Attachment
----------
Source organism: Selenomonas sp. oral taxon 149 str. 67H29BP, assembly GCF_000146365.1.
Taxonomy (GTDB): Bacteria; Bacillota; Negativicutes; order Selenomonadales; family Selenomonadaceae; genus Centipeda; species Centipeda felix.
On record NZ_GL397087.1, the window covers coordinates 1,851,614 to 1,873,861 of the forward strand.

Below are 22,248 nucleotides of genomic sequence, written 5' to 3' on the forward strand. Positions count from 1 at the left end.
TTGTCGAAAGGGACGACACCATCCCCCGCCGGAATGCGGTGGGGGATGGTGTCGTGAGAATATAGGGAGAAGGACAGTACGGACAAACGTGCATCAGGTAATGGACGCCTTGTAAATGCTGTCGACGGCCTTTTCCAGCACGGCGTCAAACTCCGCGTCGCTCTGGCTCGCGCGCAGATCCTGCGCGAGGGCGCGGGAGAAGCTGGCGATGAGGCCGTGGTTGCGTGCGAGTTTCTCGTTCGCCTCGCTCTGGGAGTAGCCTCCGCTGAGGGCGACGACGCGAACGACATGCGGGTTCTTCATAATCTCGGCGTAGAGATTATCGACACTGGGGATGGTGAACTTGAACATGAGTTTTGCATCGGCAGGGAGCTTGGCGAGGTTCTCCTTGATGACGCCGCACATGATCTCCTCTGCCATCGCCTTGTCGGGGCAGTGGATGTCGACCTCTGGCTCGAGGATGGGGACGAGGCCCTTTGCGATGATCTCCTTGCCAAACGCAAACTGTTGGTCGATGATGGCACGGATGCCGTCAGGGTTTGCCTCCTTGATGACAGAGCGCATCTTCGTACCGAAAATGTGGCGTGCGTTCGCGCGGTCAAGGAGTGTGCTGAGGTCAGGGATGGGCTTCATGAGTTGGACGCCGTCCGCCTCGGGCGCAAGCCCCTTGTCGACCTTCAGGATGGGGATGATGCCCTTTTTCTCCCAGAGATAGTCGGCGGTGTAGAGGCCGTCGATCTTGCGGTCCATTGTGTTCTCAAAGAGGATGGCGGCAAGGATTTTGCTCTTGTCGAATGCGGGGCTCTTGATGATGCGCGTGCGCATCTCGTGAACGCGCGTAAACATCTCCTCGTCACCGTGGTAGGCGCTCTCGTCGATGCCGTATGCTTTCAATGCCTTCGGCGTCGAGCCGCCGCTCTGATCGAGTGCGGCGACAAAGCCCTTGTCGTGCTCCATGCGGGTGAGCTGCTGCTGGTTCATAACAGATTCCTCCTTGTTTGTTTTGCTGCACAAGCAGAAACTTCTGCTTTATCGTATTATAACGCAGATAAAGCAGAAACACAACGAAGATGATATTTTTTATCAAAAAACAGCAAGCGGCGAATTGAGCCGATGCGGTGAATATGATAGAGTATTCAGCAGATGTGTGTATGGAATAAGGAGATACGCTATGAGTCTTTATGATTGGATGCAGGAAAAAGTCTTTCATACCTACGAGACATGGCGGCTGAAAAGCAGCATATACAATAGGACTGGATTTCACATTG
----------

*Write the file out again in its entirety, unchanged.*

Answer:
Source organism: Selenomonas sp. oral taxon 149 str. 67H29BP, assembly GCF_000146365.1.
Taxonomy (GTDB): Bacteria; Bacillota; Negativicutes; order Selenomonadales; family Selenomonadaceae; genus Centipeda; species Centipeda felix.
On record NZ_GL397087.1, the window covers coordinates 1,851,614 to 1,873,861 of the forward strand.

Below are 22,248 nucleotides of genomic sequence, written 5' to 3' on the forward strand. Positions count from 1 at the left end.
TTGTCGAAAGGGACGACACCATCCCCCGCCGGAATGCGGTGGGGGATGGTGTCGTGAGAATATAGGGAGAAGGACAGTACGGACAAACGTGCATCAGGTAATGGACGCCTTGTAAATGCTGTCGACGGCCTTTTCCAGCACGGCGTCAAACTCCGCGTCGCTCTGGCTCGCGCGCAGATCCTGCGCGAGGGCGCGGGAGAAGCTGGCGATGAGGCCGTGGTTGCGTGCGAGTTTCTCGTTCGCCTCGCTCTGGGAGTAGCCTCCGCTGAGGGCGACGACGCGAACGACATGCGGGTTCTTCATAATCTCGGCGTAGAGATTATCGACACTGGGGATGGTGAACTTGAACATGAGTTTTGCATCGGCAGGGAGCTTGGCGAGGTTCTCCTTGATGACGCCGCACATGATCTCCTCTGCCATCGCCTTGTCGGGGCAGTGGATGTCGACCTCTGGCTCGAGGATGGGGACGAGGCCCTTTGCGATGATCTCCTTGCCAAACGCAAACTGTTGGTCGATGATGGCACGGATGCCGTCAGGGTTTGCCTCCTTGATGACAGAGCGCATCTTCGTACCGAAAATGTGGCGTGCGTTCGCGCGGTCAAGGAGTGTGCTGAGGTCAGGGATGGGCTTCATGAGTTGGACGCCGTCCGCCTCGGGCGCAAGCCCCTTGTCGACCTTCAGGATGGGGATGATGCCCTTTTTCTCCCAGAGATAGTCGGCGGTGTAGAGGCCGTCGATCTTGCGGTCCATTGTGTTCTCAAAGAGGATGGCGGCAAGGATTTTGCTCTTGTCGAATGCGGGGCTCTTGATGATGCGCGTGCGCATCTCGTGAACGCGCGTAAACATCTCCTCGTCACCGTGGTAGGCGCTCTCGTCGATGCCGTATGCTTTCAATGCCTTCGGCGTCGAGCCGCCGCTCTGATCGAGTGCGGCGACAAAGCCCTTGTCGTGCTCCATGCGGGTGAGCTGCTGCTGGTTCATAACAGATTCCTCCTTGTTTGTTTTGCTGCACAAGCAGAAACTTCTGCTTTATCGTATTATAACGCAGATAAAGCAGAAACACAACGAAGATGATATTTTTTATCAAAAAACAGCAAGCGGCGAATTGAGCCGATGCGGTGAATATGATAGAGTATTCAGCAGATGTGTGTATGGAATAAGGAGATACGCTATGAGTCTTTATGATTGGATGCAGGAAAAAGTCTTTCATACCTACGAGACATGGCGGCTGAAAAGCAGCATATACAATAGGACTGGATTTCACATTG